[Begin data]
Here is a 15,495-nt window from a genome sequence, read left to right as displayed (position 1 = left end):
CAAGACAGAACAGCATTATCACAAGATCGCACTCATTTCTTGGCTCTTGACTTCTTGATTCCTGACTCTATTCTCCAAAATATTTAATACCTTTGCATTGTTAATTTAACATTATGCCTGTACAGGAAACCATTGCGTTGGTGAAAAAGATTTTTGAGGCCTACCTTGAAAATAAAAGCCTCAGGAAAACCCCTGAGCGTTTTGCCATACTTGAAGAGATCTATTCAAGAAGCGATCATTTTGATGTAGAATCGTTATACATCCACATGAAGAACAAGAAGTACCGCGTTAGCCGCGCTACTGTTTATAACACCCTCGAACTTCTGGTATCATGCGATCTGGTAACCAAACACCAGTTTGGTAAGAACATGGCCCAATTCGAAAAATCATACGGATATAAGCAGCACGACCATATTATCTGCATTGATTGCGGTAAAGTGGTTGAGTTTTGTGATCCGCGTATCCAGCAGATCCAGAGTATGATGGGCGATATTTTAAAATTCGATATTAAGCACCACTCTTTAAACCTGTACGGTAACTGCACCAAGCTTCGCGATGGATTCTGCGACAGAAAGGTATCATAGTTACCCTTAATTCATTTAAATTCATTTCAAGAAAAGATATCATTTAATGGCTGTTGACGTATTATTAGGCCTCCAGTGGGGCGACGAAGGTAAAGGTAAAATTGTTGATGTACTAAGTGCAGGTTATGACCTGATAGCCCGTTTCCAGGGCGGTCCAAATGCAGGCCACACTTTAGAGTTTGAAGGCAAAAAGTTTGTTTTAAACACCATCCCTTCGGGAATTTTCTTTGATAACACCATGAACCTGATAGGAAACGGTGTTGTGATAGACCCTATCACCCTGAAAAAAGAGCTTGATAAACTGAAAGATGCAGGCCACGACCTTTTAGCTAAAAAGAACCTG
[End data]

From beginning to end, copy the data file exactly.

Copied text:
Here is a 15,495-nt window from a genome sequence, read left to right as displayed (position 1 = left end):
CAAGACAGAACAGCATTATCACAAGATCGCACTCATTTCTTGGCTCTTGACTTCTTGATTCCTGACTCTATTCTCCAAAATATTTAATACCTTTGCATTGTTAATTTAACATTATGCCTGTACAGGAAACCATTGCGTTGGTGAAAAAGATTTTTGAGGCCTACCTTGAAAATAAAAGCCTCAGGAAAACCCCTGAGCGTTTTGCCATACTTGAAGAGATCTATTCAAGAAGCGATCATTTTGATGTAGAATCGTTATACATCCACATGAAGAACAAGAAGTACCGCGTTAGCCGCGCTACTGTTTATAACACCCTCGAACTTCTGGTATCATGCGATCTGGTAACCAAACACCAGTTTGGTAAGAACATGGCCCAATTCGAAAAATCATACGGATATAAGCAGCACGACCATATTATCTGCATTGATTGCGGTAAAGTGGTTGAGTTTTGTGATCCGCGTATCCAGCAGATCCAGAGTATGATGGGCGATATTTTAAAATTCGATATTAAGCACCACTCTTTAAACCTGTACGGTAACTGCACCAAGCTTCGCGATGGATTCTGCGACAGAAAGGTATCATAGTTACCCTTAATTCATTTAAATTCATTTCAAGAAAAGATATCATTTAATGGCTGTTGACGTATTATTAGGCCTCCAGTGGGGCGACGAAGGTAAAGGTAAAATTGTTGATGTACTAAGTGCAGGTTATGACCTGATAGCCCGTTTCCAGGGCGGTCCAAATGCAGGCCACACTTTAGAGTTTGAAGGCAAAAAGTTTGTTTTAAACACCATCCCTTCGGGAATTTTCTTTGATAACACCATGAACCTGATAGGAAACGGTGTTGTGATAGACCCTATCACCCTGAAAAAAGAGCTTGATAAACTGAAAGATGCAGGCCACGACCTTTTAGCTAAAAAGAACCTG